Diagnosing Lipedema Part 1 – Diagnosis Interview

Karen Herbst and Yvonne Russell interviewed Lori Doman, a potential lipedema patient.
Lorie begins by explaining her questions about why her body isn’t responding to diet and
exercise. Lori explains that when she was a child, she was exceptionally skinny; however, after
puberty, her hips grew. Later, after the birth of her four children, her body became extremely
Lori does yoga four to five times a week, spin twice a week, weight training and circuit
training, but still struggles to lose any weight. Her mother also struggles with the same
circumstances. If she does lose weight, Lori states that the first place is her waist. This however
makes it hard to find pants that fit because of her small waist, but large hips and legs. Lori finds
herself rapidly losing flexibility and becoming more stiff, despite her childhood full of
cheerleading and hypermobility.
Yvonne explains in the video that after knowing Lori for many years, she has witnessed
the hard work and determination that Lorie has put fourth to lose weight and that Lori has
suffered emotionally, which affects her confidence.


Diagnosing Lipedema Part 2 – Physical Exam

Karen Herbst conducts a physical exam for lipedema. She begins by examining the head,
neck, supraclavicular area, and chest feeling for bone and firm tissue, opposed to fat tissue. Since
the fat is not depressed, Karen can assume there is some type of lymphatic dysfunction. Karen
examines the weight of the patient’s breast tissue, suggesting that the patient may have some
fluid in the breast tissue. Karen feels for nodules in the hands, as well as checks the joints in the
patient’s hands. Karen finds nodules in the cubital region of the arm, nodular tissue along the
brachioradialis, and acanthosis nigricans in the axillary area.
Following, Karen examines the abdomen from behind by pressing along the ribs looking
for nodular tissue and abnormalities. She palpates the tissue along the hips and notices
disproportion throughout the patient’s body. Karen finds superficial varicosities on the thighs,
suggesting that further investigation of the veins is necessary. Karen looks for nodules in the
thighs, behind the knees, on the lower leg, and ankles.
With the patient’s joint pain and stretch marks, she would qualify as having
hypermobility, which could be contributing to the progression of her lipedema and her inability
to lose weight. Looking at the hemoglobin a1c, lipid profile and blood pressure would allow the
patient to be classified with metabolic syndrome. In a nutshell, Karen Herbst concludes that the
patient has lipedema, hypermobility, and metabolic syndrome.


Assessing Lipedema Post Liposuction

The purpose of performing a physical exam on an individual post liposuction
with lipedema is to look for excess tissue and not bone.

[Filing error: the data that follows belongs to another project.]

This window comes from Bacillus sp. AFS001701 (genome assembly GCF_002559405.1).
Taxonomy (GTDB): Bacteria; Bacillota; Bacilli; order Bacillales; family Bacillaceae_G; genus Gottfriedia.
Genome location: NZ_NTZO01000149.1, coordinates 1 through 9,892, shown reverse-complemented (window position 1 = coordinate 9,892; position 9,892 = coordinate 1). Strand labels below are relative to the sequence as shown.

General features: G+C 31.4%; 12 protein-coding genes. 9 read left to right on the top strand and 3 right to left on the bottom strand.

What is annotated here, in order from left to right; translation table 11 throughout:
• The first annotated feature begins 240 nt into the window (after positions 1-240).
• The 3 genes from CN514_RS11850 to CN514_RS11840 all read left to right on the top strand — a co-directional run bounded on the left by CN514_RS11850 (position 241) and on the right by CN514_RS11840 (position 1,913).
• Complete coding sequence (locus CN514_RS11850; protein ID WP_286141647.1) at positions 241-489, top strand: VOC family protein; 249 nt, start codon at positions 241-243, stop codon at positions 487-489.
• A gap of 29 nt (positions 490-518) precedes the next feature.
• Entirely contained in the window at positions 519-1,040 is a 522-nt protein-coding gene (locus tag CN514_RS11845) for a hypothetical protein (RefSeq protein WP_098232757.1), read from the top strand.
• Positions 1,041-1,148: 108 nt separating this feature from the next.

Begin at the top of the head moving to the back, you should feel bone.
Continue to palpate as you move your hands from back to front on the neck using a
rolling technique of the fingers.
Now focus on the supraclavicular area by having the patient shrug, you want
the extra fat to depress, indicating lymph is moving through the area. Next, have the
patient make a fist with a hole through the center bringing it to the mouth and
breathing in while you observe the supraclavicular area for excess fat. Continuing
with the trunk palpate the chest, less fat here on women may be a sign of lipedema.
Finish the trunk by checking the weight of the breasts by gently lifting.
Move to the hands and begin by bending the fingers back looking for fat at
the MCP joints and base of the thumb. Flex the wrist observing for formation of skin
folds then continue with the rolling technique of the fingers up the arm paying close
attention to the area over the bracioradialis and under the armpit. In stage I/II
nodules are often present over the bracioradialis muscle.
Next, move to the abdomen, stand behind the patient and palpate under the
ribs rolling the fingers laterally over the abdomen and moving centrally. The
superpubic area is a common area for nodules, be sure to palpate well. Take note
that fibrotic tissue often presents in the groin and top of the hips. Continue with
larger sweeping palpations over the buttock by running fingers sideways, up, and
down. Finish by feeling the weight of the buttock by gently lifting at the base.
Finally, begin at the top of the legs and roll the fingers over the thigh towards
the knee, fibrotic tissue is often found medially. Both sides of the knees, just
inferior, and the popliteal space are common areas for pockets of fat and nodules.
Perform the stemmer sign by pinching the skin on the top of the feet; a positive
stemmer occurs when the skin cannot be pinched. On the inside of the foot observe
for piezogenic papules, fat herniating to the skin. In stage I, there is often an
absence of fat around the achilles and malleoli, in higher stages fat will be present
here. Common spots for lipedema in women include: posterior arm, hips, buttocks,
thighs and into ankles.